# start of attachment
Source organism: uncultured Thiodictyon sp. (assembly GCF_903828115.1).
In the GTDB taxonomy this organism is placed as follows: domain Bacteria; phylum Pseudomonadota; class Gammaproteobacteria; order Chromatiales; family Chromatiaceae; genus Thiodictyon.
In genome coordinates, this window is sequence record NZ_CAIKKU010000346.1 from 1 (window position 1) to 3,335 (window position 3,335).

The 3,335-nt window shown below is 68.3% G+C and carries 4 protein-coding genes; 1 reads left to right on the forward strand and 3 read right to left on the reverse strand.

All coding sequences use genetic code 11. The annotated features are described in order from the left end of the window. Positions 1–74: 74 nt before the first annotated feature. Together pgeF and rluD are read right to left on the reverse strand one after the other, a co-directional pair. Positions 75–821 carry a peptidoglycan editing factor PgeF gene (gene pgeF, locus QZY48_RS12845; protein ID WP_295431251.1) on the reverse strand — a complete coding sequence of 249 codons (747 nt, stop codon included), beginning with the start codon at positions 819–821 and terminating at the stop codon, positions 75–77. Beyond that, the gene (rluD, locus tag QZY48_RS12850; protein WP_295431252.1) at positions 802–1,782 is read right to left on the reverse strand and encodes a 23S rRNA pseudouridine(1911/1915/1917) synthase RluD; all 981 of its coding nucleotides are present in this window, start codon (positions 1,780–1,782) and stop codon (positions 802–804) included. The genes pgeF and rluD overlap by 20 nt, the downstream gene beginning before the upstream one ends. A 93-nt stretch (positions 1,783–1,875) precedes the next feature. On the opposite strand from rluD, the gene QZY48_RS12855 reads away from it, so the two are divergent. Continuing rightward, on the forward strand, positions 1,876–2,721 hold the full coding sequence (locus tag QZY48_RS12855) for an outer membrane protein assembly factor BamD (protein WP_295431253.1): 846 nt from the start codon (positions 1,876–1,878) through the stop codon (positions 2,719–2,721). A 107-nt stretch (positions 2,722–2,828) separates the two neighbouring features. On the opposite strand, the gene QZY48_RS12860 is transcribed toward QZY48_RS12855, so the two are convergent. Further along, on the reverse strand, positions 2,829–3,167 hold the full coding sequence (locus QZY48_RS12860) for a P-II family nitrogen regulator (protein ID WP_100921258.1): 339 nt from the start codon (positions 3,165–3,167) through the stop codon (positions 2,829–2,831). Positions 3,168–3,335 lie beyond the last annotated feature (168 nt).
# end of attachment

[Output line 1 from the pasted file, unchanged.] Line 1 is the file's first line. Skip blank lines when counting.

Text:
Source organism: uncultured Thiodictyon sp. (assembly GCF_903828115.1).